Betty Duffy

(Amateur)

Thursday, September 24, 2009

My Cousin Rachel: Doesn't Everybody Have One?

My cousin Rachel is more like my sister than a cousin. We’re the same age and equally obnoxious, hence we were often thrown together, growing up, and sent off to play so that everyone else could get some peace. We made up dances. We dressed up like floozies. We snuck into my grandmother’s make-up drawer. Then we would appear before the crowd of grown-ups ready to perform, or annoy.

We received the same presents for Christmas every year, which made me mad—because I was six months older than she, and twice as snotty, and I always wanted to prove my superiority. Plus, she was allowed to wear halter tops and Dr Scholls sandals, and I was not. (“Bitch”—a term of endearment for us.) Never mind that her Dr. Scholls somehow made their way into my suitcase after a visit to her house in Texas--just accidentally packed them with my things.

We planned out what our weddings would look like, around the fifth grade—essentially a model of the kissing scene (right around 4:40) in the movie “A Room with a View”—lots of Edwardian lace, linen, flowers, and over-the-top romanticism. My own wedding didn’t quite match my fifth grade vision—mostly because my tastes, by then, had changed. Rachel’s wedding, well, it hasn’t happened yet.

And so we find ourselves ensconced in our thirties, on very different life paths, while remaining invariably enmeshed. She now lives nearby, and most Sundays she comes for dinner; the Maiden Aunt, endowed with the authority to discipline my kids, love them, and go home when she gets sick of them. When I want to complain about duty to children and spouse, she can put my thoughts in perspective with a note on her empty womb. She would love to get married and have her own family.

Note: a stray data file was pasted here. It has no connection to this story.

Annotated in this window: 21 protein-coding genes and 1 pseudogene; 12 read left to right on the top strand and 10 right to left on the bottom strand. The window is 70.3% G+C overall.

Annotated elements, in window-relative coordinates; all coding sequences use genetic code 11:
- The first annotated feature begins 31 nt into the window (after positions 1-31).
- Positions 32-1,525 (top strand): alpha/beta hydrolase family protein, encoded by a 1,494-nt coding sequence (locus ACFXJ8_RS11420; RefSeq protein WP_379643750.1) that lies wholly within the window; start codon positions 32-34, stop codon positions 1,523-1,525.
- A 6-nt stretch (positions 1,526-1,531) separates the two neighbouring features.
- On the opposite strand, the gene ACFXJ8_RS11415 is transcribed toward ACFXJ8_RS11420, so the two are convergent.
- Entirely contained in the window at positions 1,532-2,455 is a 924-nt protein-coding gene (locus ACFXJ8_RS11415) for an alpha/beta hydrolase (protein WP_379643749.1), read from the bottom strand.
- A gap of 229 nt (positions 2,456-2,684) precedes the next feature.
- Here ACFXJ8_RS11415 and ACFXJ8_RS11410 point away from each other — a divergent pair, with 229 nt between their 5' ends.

Last night, Rachel called me with an urgent request. She’s had her house on the market, trying to move back to Texas after spending a number of years here in the Midwest. To date, she has not had a single showing, and so she let the housework slip. But her realtor called, and let her know that someone wanted to see her place early this morning. She needed help cleaning—and could I get away?

I was annoyed by her request. She’s responsible for cleaning up after one person after all, while I trail after seven. How hard can it be for her? And is she going to baby-sit my kids Friday night in return? I groaned into the phone, and Rachel said, “Well don’t come if you’re just going to whine the whole time.”

Now she’s calling me a whiner? I wanted to say, “Don’t bite the hand that feeds you,” but I had not yet committed my helping hand. I was racing through my catalog of excuses: it’s late, I’m tired, it’s Monday. And let’s not forget that I am the weak and frazzled mother in need of assistance, not the strong single woman capable of providing it. But a little voice in my head said: “Why not?” Why not just go over there after the kids are in bed and help her clean?